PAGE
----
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Rebellion Record: a Diary of American Events: Documents and Narratives, Volume 10. (ed. Frank Moore) 17 5 Browse Search
Admiral David D. Porter, The Naval History of the Civil War. 2 0 Browse Search
John Dimitry , A. M., Confederate Military History, a library of Confederate States Military History: Volume 10.1, Louisiana (ed. Clement Anselm Evans) 2 2 Browse Search
Robert Underwood Johnson, Clarence Clough Buell, Battles and Leaders of the Civil War: Volume 2. 1 1 Browse Search
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Browsing named entities in John Dimitry , A. M., Confederate Military History, a library of Confederate States Military History: Volume 10.1, Louisiana (ed. Clement Anselm Evans). You can also browse the collection for M. T. Squires or search for M. T. Squires in all documents.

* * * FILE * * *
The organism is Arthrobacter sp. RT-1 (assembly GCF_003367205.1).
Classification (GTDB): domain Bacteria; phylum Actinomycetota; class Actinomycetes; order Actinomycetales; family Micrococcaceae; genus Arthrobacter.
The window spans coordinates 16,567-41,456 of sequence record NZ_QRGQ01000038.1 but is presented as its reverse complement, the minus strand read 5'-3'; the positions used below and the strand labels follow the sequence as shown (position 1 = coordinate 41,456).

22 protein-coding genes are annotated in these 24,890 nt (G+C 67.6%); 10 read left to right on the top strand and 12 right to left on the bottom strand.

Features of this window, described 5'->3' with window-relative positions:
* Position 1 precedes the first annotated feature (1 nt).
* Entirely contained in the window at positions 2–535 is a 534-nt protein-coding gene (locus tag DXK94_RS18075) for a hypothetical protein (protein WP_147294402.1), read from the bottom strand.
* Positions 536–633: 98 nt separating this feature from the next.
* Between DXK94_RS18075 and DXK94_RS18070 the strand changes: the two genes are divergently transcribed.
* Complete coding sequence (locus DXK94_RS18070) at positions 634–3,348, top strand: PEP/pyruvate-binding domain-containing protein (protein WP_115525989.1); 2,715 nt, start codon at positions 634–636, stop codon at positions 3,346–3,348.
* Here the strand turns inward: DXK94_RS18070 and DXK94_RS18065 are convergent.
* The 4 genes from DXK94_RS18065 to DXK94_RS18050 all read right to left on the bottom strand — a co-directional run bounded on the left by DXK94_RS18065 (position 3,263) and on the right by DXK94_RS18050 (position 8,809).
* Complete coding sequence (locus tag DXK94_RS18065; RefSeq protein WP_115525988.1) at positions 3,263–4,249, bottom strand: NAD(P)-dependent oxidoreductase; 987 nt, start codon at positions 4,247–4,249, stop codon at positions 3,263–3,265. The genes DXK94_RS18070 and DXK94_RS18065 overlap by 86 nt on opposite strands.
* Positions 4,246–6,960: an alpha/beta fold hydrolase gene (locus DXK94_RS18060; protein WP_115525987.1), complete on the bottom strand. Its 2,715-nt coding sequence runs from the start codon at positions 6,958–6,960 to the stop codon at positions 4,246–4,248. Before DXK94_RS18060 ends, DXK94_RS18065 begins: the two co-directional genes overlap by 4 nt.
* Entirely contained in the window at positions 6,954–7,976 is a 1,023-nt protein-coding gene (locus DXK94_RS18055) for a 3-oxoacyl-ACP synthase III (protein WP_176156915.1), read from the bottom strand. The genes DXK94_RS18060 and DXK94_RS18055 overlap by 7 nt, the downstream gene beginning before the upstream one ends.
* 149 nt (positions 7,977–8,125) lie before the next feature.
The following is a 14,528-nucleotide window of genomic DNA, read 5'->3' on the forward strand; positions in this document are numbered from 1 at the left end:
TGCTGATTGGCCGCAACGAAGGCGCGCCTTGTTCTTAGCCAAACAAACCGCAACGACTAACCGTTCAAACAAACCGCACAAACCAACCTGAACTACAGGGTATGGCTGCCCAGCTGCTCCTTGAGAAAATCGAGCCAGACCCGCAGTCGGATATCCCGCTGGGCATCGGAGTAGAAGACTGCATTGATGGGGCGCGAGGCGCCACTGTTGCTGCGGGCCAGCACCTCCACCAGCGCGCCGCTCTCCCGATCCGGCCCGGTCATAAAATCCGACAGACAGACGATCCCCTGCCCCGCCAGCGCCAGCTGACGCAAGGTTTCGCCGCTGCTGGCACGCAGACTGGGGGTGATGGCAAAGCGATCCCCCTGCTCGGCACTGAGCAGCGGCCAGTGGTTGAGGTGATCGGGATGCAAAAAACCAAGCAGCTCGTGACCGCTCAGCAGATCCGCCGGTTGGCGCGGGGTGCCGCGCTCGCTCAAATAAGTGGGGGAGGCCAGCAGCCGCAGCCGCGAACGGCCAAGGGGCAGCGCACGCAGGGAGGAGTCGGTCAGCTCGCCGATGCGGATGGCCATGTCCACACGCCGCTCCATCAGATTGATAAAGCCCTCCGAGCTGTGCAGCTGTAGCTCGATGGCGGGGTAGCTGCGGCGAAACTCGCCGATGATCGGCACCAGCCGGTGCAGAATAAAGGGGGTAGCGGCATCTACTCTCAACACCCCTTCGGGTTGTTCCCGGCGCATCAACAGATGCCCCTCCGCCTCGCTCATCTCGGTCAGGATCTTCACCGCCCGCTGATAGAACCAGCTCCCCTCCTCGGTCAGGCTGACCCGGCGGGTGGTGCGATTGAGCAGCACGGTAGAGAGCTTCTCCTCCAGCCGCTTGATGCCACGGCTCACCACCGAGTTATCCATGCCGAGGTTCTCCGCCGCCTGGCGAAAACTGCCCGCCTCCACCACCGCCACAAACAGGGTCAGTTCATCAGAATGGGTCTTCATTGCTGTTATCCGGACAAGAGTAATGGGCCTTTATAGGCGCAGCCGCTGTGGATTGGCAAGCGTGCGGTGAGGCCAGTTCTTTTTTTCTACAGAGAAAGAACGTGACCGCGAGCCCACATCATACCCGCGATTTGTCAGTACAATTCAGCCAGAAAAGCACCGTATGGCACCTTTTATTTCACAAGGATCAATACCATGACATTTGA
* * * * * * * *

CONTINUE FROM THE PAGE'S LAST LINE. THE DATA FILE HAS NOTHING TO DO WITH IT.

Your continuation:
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g should float about the Passes so long as the Mississippi has memories! Later on it will be seen that the end of the Louisiana was less glorious but more dramatic. In the command of Fort St. Philip Colonel Higgins was ably assisted by Capt. M. T. Squires, of the Louisiana artillery, on duty in the fleet. In Fort Jackson was Brigadier-General Duncan, commanding coast defenses. Every effort had been made by General Lovell to provide heavy guns for the forts. He had secured three 10-inch gver front; Captain Jones, Company I, Twenty-third regiment Louisiana volunteers; Captain Peter, Company I, Twenty-second regiment volunteers; Lieut. Thomas K. Pierson, Twentythird regiment, who was killed while gallantly fighting his guns; Capt. M. T. Squires, senior officer at Fort St. Philip; and Lieut. Thomas B. Huger, of the McRae, who was seriously wounded. Speaking of the deserters, General Duncan, three weeks later, said: Scores of them have been daily going over to the enemy and enl